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Companies: yahoo

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Comments on “Italian Court Says Yahoo Is Liable For People Finding Infringing Movie Via Its Search”

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Greg Gsays:

Re: Re: Re: Compromise

Can we do this AFTER my vacation to Vegas this year?

There’s enough sweet, sweet debauchery there without adding to it with Hollywood or Berlusconi.

The move may commence in September. This allows nearly a month for Vegas to recover from me being there before it is inundated with the idiocy that is Hollywood/Italy.



“In fact, the explanation notes that Yahoo can’t even link to another (legal) website that contains links itself to infringing works”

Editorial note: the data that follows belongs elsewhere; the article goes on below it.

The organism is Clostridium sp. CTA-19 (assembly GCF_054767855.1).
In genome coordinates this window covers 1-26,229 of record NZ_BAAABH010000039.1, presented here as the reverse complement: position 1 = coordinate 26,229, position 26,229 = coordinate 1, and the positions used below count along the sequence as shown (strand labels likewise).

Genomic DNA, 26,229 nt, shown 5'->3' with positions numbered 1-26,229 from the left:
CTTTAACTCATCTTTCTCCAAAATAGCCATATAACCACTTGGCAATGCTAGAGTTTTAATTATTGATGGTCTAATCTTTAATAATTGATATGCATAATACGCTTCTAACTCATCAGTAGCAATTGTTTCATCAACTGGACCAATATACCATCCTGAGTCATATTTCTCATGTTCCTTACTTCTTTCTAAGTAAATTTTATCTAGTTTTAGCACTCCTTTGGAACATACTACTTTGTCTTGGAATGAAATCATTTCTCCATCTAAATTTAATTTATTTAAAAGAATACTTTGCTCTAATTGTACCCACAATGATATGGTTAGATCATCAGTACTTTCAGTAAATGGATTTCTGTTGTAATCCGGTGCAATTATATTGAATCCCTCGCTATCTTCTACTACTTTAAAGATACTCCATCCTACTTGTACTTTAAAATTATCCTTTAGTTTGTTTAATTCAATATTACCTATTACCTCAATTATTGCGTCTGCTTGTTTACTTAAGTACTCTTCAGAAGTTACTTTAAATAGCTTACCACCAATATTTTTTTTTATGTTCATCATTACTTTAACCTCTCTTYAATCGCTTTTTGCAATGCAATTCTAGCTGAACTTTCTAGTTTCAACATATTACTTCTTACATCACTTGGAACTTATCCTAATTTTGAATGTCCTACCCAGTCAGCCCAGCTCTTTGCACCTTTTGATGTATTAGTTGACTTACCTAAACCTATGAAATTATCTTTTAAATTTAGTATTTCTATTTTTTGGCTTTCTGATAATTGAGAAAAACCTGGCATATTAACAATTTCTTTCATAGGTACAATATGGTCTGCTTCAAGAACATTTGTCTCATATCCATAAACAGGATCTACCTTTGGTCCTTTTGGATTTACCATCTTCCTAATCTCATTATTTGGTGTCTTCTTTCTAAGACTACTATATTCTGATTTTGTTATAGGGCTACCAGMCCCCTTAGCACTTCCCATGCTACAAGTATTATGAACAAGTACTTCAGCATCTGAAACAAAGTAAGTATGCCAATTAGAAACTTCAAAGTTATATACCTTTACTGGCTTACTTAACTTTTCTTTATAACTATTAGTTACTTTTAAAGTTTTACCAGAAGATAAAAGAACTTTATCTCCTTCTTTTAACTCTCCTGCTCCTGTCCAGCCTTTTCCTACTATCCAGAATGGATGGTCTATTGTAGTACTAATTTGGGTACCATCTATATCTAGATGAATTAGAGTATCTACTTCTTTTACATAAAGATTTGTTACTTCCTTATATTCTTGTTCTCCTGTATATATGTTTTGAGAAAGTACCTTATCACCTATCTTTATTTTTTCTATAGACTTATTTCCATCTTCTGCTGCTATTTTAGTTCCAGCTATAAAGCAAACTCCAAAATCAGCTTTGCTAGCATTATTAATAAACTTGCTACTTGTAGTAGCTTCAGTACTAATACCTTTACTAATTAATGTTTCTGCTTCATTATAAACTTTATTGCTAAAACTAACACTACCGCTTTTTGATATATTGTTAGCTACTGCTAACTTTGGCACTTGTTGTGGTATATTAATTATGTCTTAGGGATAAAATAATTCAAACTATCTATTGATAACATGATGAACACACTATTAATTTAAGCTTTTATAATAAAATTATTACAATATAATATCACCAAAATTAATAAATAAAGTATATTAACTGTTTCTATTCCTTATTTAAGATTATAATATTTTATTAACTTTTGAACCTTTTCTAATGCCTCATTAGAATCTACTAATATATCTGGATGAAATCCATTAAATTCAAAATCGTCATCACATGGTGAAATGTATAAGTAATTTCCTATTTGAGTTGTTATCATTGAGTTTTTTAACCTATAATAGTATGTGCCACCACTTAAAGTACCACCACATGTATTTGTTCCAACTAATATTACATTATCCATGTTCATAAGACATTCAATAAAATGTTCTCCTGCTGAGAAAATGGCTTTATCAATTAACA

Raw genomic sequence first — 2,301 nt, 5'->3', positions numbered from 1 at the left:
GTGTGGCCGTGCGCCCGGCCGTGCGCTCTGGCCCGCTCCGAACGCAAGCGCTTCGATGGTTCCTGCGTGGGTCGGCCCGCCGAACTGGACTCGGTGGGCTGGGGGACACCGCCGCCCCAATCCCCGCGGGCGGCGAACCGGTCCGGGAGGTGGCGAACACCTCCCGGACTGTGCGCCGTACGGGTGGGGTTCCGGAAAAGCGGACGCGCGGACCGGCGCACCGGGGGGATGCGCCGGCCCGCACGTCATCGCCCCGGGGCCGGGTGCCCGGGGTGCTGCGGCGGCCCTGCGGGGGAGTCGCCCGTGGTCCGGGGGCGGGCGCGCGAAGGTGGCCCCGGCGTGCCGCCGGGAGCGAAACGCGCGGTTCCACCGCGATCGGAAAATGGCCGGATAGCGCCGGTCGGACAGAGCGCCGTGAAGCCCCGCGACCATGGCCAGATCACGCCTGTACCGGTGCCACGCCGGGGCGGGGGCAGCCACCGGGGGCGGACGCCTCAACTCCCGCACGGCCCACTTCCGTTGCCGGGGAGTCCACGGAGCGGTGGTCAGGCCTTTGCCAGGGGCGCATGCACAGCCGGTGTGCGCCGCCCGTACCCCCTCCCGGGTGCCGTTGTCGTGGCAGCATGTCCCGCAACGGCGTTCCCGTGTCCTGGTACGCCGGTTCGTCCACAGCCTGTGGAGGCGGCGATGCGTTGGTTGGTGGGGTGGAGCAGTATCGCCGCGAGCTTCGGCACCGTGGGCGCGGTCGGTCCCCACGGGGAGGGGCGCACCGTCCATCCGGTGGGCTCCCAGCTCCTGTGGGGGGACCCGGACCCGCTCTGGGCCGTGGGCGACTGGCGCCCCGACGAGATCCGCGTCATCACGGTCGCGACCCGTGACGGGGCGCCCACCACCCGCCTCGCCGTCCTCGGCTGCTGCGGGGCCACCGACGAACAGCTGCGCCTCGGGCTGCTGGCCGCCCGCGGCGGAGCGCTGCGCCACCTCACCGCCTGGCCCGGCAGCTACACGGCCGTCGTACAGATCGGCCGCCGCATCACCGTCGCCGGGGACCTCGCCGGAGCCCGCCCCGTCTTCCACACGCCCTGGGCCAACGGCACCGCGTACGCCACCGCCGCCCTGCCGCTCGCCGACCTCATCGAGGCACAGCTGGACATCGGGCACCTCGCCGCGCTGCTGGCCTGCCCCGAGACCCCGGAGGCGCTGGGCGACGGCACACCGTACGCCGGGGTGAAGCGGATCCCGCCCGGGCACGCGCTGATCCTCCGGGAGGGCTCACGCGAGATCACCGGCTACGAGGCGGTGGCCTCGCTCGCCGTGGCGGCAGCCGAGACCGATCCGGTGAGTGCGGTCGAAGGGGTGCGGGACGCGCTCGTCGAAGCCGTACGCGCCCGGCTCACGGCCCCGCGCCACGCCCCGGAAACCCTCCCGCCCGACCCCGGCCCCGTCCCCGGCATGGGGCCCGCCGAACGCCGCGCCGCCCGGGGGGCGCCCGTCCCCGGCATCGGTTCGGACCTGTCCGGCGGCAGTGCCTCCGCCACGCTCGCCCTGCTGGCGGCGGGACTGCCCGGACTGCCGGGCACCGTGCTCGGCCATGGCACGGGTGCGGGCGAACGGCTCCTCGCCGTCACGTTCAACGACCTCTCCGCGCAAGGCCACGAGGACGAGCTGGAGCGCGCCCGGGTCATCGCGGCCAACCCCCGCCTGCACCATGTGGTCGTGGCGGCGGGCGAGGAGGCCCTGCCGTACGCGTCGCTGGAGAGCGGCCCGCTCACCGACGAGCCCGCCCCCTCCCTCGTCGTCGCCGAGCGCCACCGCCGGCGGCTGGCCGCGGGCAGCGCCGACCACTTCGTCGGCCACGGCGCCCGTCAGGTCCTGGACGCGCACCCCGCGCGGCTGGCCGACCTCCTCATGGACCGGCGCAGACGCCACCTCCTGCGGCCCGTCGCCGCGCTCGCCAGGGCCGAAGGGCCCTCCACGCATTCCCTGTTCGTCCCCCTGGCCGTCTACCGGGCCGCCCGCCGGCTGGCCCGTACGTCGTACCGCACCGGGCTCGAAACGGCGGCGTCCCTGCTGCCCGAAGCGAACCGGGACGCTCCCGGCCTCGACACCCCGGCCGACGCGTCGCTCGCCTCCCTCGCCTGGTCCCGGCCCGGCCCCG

How can that even be possible? The google engine is pretty good, but they have to make it exclude every link to a particular url and then all sites that link to that same url? What determines a site? Do you just not include pages in the search results, or do you have to exclude entire domains because they have one infringing page? What if the site is using generated code so the url is not in the html until a user clicks a button? What about url shortening services?

It does not take long to come up with some impossible scenarios.


“The reality, of course, is that it’s just going to frustrate consumers, because search engines now have incentive to take down all sorts of perfectly legitimate search results to avoid liability.”